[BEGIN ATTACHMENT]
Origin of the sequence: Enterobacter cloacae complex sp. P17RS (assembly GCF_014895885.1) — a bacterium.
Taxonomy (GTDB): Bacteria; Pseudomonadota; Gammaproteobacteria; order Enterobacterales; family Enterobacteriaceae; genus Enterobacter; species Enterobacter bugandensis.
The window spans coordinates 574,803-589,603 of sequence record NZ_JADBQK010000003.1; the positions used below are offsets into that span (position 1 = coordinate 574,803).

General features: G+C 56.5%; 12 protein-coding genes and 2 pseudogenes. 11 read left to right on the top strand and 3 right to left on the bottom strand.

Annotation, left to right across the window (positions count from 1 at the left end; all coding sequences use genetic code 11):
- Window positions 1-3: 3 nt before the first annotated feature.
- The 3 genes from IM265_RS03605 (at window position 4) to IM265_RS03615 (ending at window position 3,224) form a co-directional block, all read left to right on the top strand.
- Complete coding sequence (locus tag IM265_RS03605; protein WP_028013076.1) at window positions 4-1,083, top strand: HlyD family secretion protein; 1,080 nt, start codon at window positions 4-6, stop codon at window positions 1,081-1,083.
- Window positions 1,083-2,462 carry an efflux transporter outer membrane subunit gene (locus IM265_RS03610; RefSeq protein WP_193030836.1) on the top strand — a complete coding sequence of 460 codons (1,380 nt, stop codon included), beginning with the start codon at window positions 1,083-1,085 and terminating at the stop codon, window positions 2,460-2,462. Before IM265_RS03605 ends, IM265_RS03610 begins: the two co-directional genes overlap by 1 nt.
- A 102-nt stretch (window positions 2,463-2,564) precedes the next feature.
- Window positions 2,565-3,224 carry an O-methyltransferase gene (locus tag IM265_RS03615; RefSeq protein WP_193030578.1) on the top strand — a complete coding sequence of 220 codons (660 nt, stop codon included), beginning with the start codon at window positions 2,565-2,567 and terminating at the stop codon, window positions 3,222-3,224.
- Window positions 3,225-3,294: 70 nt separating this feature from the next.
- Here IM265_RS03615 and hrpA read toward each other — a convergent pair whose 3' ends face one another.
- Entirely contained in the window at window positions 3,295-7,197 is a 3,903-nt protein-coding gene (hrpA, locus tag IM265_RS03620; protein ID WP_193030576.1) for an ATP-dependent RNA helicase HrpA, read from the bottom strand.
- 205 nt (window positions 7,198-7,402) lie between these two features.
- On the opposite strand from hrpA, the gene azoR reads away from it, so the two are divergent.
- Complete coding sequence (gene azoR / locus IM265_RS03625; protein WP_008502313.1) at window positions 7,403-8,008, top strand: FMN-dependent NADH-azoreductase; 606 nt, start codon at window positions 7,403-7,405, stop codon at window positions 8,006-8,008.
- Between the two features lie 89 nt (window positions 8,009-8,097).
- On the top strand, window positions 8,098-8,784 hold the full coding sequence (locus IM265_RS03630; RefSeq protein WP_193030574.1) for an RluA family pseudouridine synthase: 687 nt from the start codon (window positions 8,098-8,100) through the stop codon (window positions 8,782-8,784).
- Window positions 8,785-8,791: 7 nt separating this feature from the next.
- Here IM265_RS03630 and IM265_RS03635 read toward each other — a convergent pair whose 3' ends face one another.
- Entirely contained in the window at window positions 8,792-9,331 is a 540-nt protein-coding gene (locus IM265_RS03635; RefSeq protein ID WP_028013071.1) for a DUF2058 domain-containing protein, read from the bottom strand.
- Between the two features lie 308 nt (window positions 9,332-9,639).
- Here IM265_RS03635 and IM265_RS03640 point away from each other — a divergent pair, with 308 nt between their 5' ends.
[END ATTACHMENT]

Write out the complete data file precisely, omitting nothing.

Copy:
Origin of the sequence: Enterobacter cloacae complex sp. P17RS (assembly GCF_014895885.1) — a bacterium.
Taxonomy (GTDB): Bacteria; Pseudomonadota; Gammaproteobacteria; order Enterobacterales; family Enterobacteriaceae; genus Enterobacter; species Enterobacter bugandensis.
The window spans coordinates 574,803-589,603 of sequence record NZ_JADBQK010000003.1; the positions used below are offsets into that span (position 1 = coordinate 574,803).

General features: G+C 56.5%; 12 protein-coding genes and 2 pseudogenes. 11 read left to right on the top strand and 3 right to left on the bottom strand.

Annotation, left to right across the window (positions count from 1 at the left end; all coding sequences use genetic code 11):
- Window positions 1-3: 3 nt before the first annotated feature.
- The 3 genes from IM265_RS03605 (at window position 4) to IM265_RS03615 (ending at window position 3,224) form a co-directional block, all read left to right on the top strand.
- Complete coding sequence (locus tag IM265_RS03605; protein WP_028013076.1) at window positions 4-1,083, top strand: HlyD family secretion protein; 1,080 nt, start codon at window positions 4-6, stop codon at window positions 1,081-1,083.
- Window positions 1,083-2,462 carry an efflux transporter outer membrane subunit gene (locus IM265_RS03610; RefSeq protein WP_193030836.1) on the top strand — a complete coding sequence of 460 codons (1,380 nt, stop codon included), beginning with the start codon at window positions 1,083-1,085 and terminating at the stop codon, window positions 2,460-2,462. Before IM265_RS03605 ends, IM265_RS03610 begins: the two co-directional genes overlap by 1 nt.
- A 102-nt stretch (window positions 2,463-2,564) precedes the next feature.
- Window positions 2,565-3,224 carry an O-methyltransferase gene (locus tag IM265_RS03615; RefSeq protein WP_193030578.1) on the top strand — a complete coding sequence of 220 codons (660 nt, stop codon included), beginning with the start codon at window positions 2,565-2,567 and terminating at the stop codon, window positions 3,222-3,224.
- Window positions 3,225-3,294: 70 nt separating this feature from the next.
- Here IM265_RS03615 and hrpA read toward each other — a convergent pair whose 3' ends face one another.
- Entirely contained in the window at window positions 3,295-7,197 is a 3,903-nt protein-coding gene (hrpA, locus tag IM265_RS03620; protein ID WP_193030576.1) for an ATP-dependent RNA helicase HrpA, read from the bottom strand.
- 205 nt (window positions 7,198-7,402) lie between these two features.
- On the opposite strand from hrpA, the gene azoR reads away from it, so the two are divergent.
- Complete coding sequence (gene azoR / locus IM265_RS03625; protein WP_008502313.1) at window positions 7,403-8,008, top strand: FMN-dependent NADH-azoreductase; 606 nt, start codon at window positions 7,403-7,405, stop codon at window positions 8,006-8,008.
- Between the two features lie 89 nt (window positions 8,009-8,097).
- On the top strand, window positions 8,098-8,784 hold the full coding sequence (locus IM265_RS03630; RefSeq protein WP_193030574.1) for an RluA family pseudouridine synthase: 687 nt from the start codon (window positions 8,098-8,100) through the stop codon (window positions 8,782-8,784).
- Window positions 8,785-8,791: 7 nt separating this feature from the next.
- Here IM265_RS03630 and IM265_RS03635 read toward each other — a convergent pair whose 3' ends face one another.
- Entirely contained in the window at window positions 8,792-9,331 is a 540-nt protein-coding gene (locus IM265_RS03635; RefSeq protein ID WP_028013071.1) for a DUF2058 domain-containing protein, read from the bottom strand.
- Between the two features lie 308 nt (window positions 9,332-9,639).
- Here IM265_RS03635 and IM265_RS03640 point away from each other — a divergent pair, with 308 nt between their 5' ends.